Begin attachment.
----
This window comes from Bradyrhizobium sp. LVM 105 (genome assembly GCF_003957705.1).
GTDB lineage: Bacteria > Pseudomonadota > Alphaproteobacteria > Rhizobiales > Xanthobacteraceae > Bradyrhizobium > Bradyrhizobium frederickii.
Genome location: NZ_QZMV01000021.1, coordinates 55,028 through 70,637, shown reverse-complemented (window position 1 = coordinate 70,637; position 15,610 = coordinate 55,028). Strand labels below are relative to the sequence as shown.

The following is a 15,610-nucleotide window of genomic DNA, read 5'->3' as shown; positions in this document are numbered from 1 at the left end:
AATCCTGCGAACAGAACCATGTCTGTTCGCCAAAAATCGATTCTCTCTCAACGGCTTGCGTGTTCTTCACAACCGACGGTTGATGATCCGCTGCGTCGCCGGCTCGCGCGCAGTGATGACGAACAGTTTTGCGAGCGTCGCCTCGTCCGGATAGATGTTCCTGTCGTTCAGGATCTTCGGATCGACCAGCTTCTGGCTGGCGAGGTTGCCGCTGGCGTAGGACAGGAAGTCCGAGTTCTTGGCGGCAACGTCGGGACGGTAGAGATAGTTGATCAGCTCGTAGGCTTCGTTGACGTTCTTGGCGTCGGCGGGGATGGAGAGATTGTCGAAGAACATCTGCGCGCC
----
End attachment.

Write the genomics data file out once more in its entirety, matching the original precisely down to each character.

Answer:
This window comes from Bradyrhizobium sp. LVM 105 (genome assembly GCF_003957705.1).
GTDB lineage: Bacteria > Pseudomonadota > Alphaproteobacteria > Rhizobiales > Xanthobacteraceae > Bradyrhizobium > Bradyrhizobium frederickii.
Genome location: NZ_QZMV01000021.1, coordinates 55,028 through 70,637, shown reverse-complemented (window position 1 = coordinate 70,637; position 15,610 = coordinate 55,028). Strand labels below are relative to the sequence as shown.

The following is a 15,610-nucleotide window of genomic DNA, read 5'->3' as shown; positions in this document are numbered from 1 at the left end:
AATCCTGCGAACAGAACCATGTCTGTTCGCCAAAAATCGATTCTCTCTCAACGGCTTGCGTGTTCTTCACAACCGACGGTTGATGATCCGCTGCGTCGCCGGCTCGCGCGCAGTGATGACGAACAGTTTTGCGAGCGTCGCCTCGTCCGGATAGATGTTCCTGTCGTTCAGGATCTTCGGATCGACCAGCTTCTGGCTGGCGAGGTTGCCGCTGGCGTAGGACAGGAAGTCCGAGTTCTTGGCGGCAACGTCGGGACGGTAGAGATAGTTGATCAGCTCGTAGGCTTCGTTGACGTTCTTGGCGTCGGCGGGGATGGAGAGATTGTCGAAGAACATCTGCGCGCC